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New York Rangers by the numbers after 11 games: What they’ve done, what needs to change

We’re through 11 games of the Rangers season and, as you’ll see below, Gerard Gallant’s self-evaluation number of his team is squarely in the “good-ish” range.

Let’s sift through a few other numbers that offer a view into what the Rangers have done so far, what they need to change and where they can go as we head into the second month of the season.


The Rangers’ record when tied after two periods, giving them the most points of any team in the league when entering the third tied. Now, this one has two sides to it — you’d certainly prefer to be leading after two so not being able to pull away from their opponents is a space to improve upon. But this is part of a good pattern: Last year’s Rangers also led the league with 17 wins (17-4-1) when tied after two.

It’s a bit of a playoff mentality that close games don’t faze you. They clearly don’t faze Igor Shesterkin, who ranks second in the league so far in goals saved above expectation in tie games. With a whole team that feels comfortable in such uncomfortable situations, that’s a strong sign for when the games get more important.


The Rangers’ expected goals total on the power play (courtesy Clear Sight Hockey), another number that leads the league. The results part of the Rangers power play has been just OK — currently converting at a 22 percent clip, good for just 17th in the league. But the chances are there, as evidenced by the xG number — one you could extrapolate out to a full season and have it come out to 91.7.

For comparison’s sake, the top team last season had 63.9 xG. You generate that many chances and that many good chances, you will score goals — lots of them. So this pace may not be sustainable, but even if it tails off a bit, the Rangers will inevitably improve their power-play results. And that is where this team butters its bread on offense.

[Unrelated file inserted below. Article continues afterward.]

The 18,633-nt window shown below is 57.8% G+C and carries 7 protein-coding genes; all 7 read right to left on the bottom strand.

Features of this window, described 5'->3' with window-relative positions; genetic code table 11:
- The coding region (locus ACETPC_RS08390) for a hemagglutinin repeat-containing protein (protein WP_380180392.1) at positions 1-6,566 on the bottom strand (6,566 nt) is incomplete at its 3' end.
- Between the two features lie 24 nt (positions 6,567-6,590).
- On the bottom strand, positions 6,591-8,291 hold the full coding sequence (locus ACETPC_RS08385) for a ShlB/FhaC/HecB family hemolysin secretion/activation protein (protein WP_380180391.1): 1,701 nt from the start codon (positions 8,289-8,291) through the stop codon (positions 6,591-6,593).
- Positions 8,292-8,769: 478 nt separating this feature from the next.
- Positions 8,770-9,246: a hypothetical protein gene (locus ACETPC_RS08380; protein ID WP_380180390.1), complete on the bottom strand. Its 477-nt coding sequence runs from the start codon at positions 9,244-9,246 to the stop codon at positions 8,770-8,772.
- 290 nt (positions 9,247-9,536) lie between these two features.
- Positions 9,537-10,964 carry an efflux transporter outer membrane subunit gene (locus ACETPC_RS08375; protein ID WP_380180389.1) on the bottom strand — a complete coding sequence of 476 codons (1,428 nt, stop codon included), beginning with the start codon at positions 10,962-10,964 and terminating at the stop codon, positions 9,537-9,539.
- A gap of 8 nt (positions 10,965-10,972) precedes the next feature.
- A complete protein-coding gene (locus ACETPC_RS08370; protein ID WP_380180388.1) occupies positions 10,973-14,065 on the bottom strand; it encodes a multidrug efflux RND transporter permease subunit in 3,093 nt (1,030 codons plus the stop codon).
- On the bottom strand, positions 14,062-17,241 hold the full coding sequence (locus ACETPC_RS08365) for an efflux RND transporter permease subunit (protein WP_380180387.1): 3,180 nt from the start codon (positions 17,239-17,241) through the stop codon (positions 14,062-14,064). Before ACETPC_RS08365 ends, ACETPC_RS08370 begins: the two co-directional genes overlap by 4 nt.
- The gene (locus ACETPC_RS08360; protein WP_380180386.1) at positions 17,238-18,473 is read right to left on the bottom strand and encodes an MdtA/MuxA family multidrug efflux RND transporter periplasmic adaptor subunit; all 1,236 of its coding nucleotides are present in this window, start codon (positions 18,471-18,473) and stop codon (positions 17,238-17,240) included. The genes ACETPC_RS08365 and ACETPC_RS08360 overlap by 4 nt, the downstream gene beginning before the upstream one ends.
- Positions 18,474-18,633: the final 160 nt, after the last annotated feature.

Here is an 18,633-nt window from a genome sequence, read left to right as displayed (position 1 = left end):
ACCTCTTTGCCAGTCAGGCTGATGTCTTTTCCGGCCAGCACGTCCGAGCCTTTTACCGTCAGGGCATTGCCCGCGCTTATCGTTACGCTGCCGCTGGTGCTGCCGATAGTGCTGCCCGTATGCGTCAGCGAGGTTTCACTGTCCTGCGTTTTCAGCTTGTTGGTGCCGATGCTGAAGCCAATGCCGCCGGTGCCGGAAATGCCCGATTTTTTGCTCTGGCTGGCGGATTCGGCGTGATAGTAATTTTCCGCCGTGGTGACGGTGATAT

That’s the goal-scoring pace for Artemi Panarin through 11 games. He’s cracked the 30-goal plateau three times in his seven NHL seasons so it’s not like this is groundbreaking stuff, but he’s become such a reliable set-up man that it’s easy to forget what a skilled shooter and scorer he is. Panarin has been the Rangers MVP so far, without question, and he’s on pace to get close to Jaromir Jagr’s 123-point team record for a single season.

Artemi Panarin. (Chris Jones / USA Today)

He may not make it but if he cracks 30 goals, you know the Rangers offense is clicking.

16:45 vs. 13:59

Alexis Lafrenière’s ice time, this season vs. last season. The 21-year-old has needed a little pep talk from Gallant about making sure he’s playing a straight-line game — not the easiest when your linemate is Panarin and he’s weaving and bobbing all over the place — but Lafrenière has benefited from being a solid second-liner with much bigger minutes and the Rangers have benefited from not having to worry about who’s playing where in the top six and whether Lafrenière is OK playing the right side.

The goal is to have your best players on the ice the most. With Lafrenière ensconced with Panarin and Vincent Trocheck and Kaapo Kakko (16:19 a game this season vs. 15:27 last season) entrenched with Chris Kreider and Mika Zibanejad, the Rangers have optimized their talent so far.


That’s Vitali Kravtsov’s total ice time this season. Kravtsov is on his third injury absence, one that will last into next week at a minimum. Gallant can’t count on him, which is a real concern for a team that’s trying to bank cap space by keeping 13 forwards on the roster. Kravtsov was going to be the second-line right wing and benefit from being around Panarin; now the affable 23-year-old is spending more time with the medical staff than anyone else.

Kravtsov’s absence, along with Filip Chytil missing a week, has reduced the Rangers bottom six to basically two fourth lines. It generated some offense against the Avalanche and Stars, but the goal for the current third and fourth lines is mostly to tie their shifts and get off the ice.

Unless Kravtsov makes a dramatic turnaround and becomes a reliable player in the lineup, Gallant and GM Chris Drury could be scrambling to find depth forward help again rather than going for broke as the trade deadline nears.